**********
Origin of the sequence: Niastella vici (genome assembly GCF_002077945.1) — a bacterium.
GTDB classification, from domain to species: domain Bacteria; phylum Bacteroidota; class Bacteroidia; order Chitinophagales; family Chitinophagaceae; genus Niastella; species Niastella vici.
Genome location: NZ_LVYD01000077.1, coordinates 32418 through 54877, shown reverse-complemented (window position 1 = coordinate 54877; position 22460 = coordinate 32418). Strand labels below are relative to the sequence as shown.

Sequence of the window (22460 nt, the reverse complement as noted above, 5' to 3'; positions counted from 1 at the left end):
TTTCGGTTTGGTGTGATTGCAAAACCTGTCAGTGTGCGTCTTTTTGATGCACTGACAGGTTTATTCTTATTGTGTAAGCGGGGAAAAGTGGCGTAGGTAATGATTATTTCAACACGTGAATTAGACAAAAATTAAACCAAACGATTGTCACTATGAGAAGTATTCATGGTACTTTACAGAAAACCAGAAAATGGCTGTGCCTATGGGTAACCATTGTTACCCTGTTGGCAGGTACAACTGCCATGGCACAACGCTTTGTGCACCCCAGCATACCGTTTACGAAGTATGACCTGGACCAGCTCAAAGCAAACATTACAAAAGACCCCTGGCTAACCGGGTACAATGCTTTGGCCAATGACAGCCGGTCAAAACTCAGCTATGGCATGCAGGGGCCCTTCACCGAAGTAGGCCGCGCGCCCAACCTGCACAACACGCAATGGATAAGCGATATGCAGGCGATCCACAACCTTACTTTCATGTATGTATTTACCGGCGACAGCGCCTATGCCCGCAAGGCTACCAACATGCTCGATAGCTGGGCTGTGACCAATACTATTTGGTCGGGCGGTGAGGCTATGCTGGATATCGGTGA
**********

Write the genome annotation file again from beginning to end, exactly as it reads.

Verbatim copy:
Origin of the sequence: Niastella vici (genome assembly GCF_002077945.1) — a bacterium.
GTDB classification, from domain to species: domain Bacteria; phylum Bacteroidota; class Bacteroidia; order Chitinophagales; family Chitinophagaceae; genus Niastella; species Niastella vici.
Genome location: NZ_LVYD01000077.1, coordinates 32418 through 54877, shown reverse-complemented (window position 1 = coordinate 54877; position 22460 = coordinate 32418). Strand labels below are relative to the sequence as shown.

Sequence of the window (22460 nt, the reverse complement as noted above, 5' to 3'; positions counted from 1 at the left end):
TTTCGGTTTGGTGTGATTGCAAAACCTGTCAGTGTGCGTCTTTTTGATGCACTGACAGGTTTATTCTTATTGTGTAAGCGGGGAAAAGTGGCGTAGGTAATGATTATTTCAACACGTGAATTAGACAAAAATTAAACCAAACGATTGTCACTATGAGAAGTATTCATGGTACTTTACAGAAAACCAGAAAATGGCTGTGCCTATGGGTAACCATTGTTACCCTGTTGGCAGGTACAACTGCCATGGCACAACGCTTTGTGCACCCCAGCATACCGTTTACGAAGTATGACCTGGACCAGCTCAAAGCAAACATTACAAAAGACCCCTGGCTAACCGGGTACAATGCTTTGGCCAATGACAGCCGGTCAAAACTCAGCTATGGCATGCAGGGGCCCTTCACCGAAGTAGGCCGCGCGCCCAACCTGCACAACACGCAATGGATAAGCGATATGCAGGCGATCCACAACCTTACTTTCATGTATGTATTTACCGGCGACAGCGCCTATGCCCGCAAGGCTACCAACATGCTCGATAGCTGGGCTGTGACCAATACTATTTGGTCGGGCGGTGAGGCTATGCTGGATATCGGTGA